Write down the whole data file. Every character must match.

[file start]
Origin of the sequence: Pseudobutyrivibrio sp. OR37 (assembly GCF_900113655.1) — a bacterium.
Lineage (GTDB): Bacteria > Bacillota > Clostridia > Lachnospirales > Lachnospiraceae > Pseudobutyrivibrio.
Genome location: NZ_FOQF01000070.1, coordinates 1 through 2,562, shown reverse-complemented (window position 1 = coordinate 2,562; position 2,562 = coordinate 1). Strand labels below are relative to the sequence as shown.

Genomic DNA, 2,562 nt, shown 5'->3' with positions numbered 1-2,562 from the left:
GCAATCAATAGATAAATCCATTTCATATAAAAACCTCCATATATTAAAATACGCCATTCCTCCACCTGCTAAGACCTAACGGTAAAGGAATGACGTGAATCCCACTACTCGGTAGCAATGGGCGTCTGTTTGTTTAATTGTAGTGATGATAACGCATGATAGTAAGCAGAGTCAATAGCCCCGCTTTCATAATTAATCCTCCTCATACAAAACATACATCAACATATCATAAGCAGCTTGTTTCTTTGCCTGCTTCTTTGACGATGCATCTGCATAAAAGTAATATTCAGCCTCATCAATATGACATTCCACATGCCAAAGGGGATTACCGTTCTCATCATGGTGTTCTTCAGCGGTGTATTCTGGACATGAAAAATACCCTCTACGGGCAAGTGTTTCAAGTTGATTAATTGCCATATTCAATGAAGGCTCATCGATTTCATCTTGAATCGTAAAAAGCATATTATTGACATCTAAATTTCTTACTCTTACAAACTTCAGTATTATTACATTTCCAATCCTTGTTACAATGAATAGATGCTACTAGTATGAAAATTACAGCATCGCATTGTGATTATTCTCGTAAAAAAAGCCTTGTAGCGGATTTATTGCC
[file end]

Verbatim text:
Origin of the sequence: Pseudobutyrivibrio sp. OR37 (assembly GCF_900113655.1) — a bacterium.
Lineage (GTDB): Bacteria > Bacillota > Clostridia > Lachnospirales > Lachnospiraceae > Pseudobutyrivibrio.
Genome location: NZ_FOQF01000070.1, coordinates 1 through 2,562, shown reverse-complemented (window position 1 = coordinate 2,562; position 2,562 = coordinate 1). Strand labels below are relative to the sequence as shown.

Genomic DNA, 2,562 nt, shown 5'->3' with positions numbered 1-2,562 from the left:
GCAATCAATAGATAAATCCATTTCATATAAAAACCTCCATATATTAAAATACGCCATTCCTCCACCTGCTAAGACCTAACGGTAAAGGAATGACGTGAATCCCACTACTCGGTAGCAATGGGCGTCTGTTTGTTTAATTGTAGTGATGATAACGCATGATAGTAAGCAGAGTCAATAGCCCCGCTTTCATAATTAATCCTCCTCATACAAAACATACATCAACATATCATAAGCAGCTTGTTTCTTTGCCTGCTTCTTTGACGATGCATCTGCATAAAAGTAATATTCAGCCTCATCAATATGACATTCCACATGCCAAAGGGGATTACCGTTCTCATCATGGTGTTCTTCAGCGGTGTATTCTGGACATGAAAAATACCCTCTACGGGCAAGTGTTTCAAGTTGATTAATTGCCATATTCAATGAAGGCTCATCGATTTCATCTTGAATCGTAAAAAGCATATTATTGACATCTAAATTTCTTACTCTTACAAACTTCAGTATTATTACATTTCCAATCCTTGTTACAATGAATAGATGCTACTAGTATGAAAATTACAGCATCGCATTGTGATTATTCTCGTAAAAAAAGCCTTGTAGCGGATTTATTGCC